Chicken Wraps w/ Malibu Dipping Sauce
Sweet Pork Burritos
Meatloaf (not a new recipe)
Butternut Squash Pasta (unfortunately I didn't write down the recipe to this, as it was kinda made up. But, neither of us really liked it too much, so not much of a loss there....)
Pork Chile Verde

-I've joined pinterest ( It started as a great way to organize all the fun recipes I wanted to try out, but since has grown into an everything organizer. Now when I check magazines out from the library, I mark every article that I think had something interesting or useful in it, I look up that article on the magazine's website, and then I pin it. I can then return my magazine to the library, while keeping a virtual copy of my favorite articles. It's great. I'm also determined not to become a poser pinner - if I'm gonna pin it, I've got to do it....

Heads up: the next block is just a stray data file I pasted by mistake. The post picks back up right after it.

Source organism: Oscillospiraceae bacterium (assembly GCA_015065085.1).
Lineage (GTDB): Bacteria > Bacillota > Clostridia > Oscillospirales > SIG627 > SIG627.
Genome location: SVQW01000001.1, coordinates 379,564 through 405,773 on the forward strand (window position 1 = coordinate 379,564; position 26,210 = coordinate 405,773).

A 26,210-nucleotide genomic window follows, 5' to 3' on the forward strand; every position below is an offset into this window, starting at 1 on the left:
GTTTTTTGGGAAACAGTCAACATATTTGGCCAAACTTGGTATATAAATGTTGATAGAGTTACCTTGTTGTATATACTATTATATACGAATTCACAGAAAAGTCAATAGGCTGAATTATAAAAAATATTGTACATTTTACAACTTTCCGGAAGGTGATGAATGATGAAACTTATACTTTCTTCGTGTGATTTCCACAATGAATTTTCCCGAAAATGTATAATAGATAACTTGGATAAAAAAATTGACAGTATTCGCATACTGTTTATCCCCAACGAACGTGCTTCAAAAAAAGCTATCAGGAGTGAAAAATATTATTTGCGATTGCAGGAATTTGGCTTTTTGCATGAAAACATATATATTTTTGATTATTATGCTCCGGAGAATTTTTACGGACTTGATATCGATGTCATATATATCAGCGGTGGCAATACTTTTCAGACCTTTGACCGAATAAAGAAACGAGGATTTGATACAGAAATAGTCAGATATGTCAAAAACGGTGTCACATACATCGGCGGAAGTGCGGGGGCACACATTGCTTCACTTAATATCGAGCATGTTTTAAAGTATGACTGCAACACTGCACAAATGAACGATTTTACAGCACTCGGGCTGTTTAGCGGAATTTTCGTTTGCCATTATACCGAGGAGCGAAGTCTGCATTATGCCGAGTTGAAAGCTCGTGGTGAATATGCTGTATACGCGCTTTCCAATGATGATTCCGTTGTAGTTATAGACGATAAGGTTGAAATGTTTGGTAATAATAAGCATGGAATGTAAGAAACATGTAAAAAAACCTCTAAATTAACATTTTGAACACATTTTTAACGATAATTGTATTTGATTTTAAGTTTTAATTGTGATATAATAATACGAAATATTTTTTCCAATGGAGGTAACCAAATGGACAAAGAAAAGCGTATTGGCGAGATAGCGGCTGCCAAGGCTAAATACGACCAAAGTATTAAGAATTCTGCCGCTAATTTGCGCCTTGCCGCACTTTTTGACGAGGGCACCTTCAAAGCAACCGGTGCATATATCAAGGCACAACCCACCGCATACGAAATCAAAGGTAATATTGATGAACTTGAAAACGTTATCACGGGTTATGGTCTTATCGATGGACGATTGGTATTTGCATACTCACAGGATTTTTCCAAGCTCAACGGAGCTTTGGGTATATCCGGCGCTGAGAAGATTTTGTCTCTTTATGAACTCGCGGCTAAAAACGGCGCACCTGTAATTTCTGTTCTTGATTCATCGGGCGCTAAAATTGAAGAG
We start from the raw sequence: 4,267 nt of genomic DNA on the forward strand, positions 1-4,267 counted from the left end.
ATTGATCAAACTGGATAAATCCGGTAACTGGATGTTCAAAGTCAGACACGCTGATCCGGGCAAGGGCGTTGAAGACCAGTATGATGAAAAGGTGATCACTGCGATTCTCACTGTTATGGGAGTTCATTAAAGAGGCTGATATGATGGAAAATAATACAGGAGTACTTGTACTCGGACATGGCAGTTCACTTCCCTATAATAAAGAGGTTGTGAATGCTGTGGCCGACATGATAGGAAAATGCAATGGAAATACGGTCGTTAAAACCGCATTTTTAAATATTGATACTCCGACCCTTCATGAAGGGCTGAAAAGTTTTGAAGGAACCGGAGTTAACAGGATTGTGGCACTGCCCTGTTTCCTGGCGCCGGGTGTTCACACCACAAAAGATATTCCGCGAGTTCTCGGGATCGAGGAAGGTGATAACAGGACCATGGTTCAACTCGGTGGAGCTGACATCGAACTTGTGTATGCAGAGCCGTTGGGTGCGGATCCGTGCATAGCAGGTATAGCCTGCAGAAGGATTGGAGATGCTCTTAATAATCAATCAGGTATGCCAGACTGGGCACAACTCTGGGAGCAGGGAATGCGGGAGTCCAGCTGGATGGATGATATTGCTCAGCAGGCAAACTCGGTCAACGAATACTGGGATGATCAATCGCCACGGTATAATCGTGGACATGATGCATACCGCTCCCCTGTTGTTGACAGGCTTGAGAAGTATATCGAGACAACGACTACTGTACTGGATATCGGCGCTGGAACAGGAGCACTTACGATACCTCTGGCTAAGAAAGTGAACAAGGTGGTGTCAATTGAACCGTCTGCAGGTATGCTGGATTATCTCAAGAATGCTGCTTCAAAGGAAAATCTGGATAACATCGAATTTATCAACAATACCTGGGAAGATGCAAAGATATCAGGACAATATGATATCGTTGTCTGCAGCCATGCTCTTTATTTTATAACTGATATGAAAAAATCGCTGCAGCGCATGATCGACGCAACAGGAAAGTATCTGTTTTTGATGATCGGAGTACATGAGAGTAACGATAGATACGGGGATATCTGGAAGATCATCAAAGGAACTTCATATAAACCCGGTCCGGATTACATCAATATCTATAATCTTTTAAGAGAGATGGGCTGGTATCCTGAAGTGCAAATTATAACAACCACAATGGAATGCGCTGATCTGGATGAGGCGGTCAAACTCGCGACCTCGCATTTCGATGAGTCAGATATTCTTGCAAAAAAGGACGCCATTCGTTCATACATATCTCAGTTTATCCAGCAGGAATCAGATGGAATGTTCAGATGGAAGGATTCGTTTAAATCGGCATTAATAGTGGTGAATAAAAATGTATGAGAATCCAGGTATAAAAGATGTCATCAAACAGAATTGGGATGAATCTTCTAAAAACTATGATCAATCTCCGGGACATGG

-With that being said, here is the beginnings of the apron I'm working on. I have never owned a cute apron before. And the only apron I once owned was so ugly my dog thought it appropriate to rip it to shreds. Sigh.
Those frills are ridiculous to deal with, by the way...

So! This makes me feel better, at least. Seeing a nice long list of the productive things I've been doing, because sometimes it feels like I just lounge around in my pajamas all day......oh yeah. I do that too.

Monday, October 17, 2011

New York City!

About a month after moving to Maryland, Adam and I sat down and planned/talked about some of the things we wanted to do on the East Coast while we were out here. They included adventures such as DC (of course), Williamsburg, beaches in the Carolinas, camping at Assateague Island, Boston, and many more.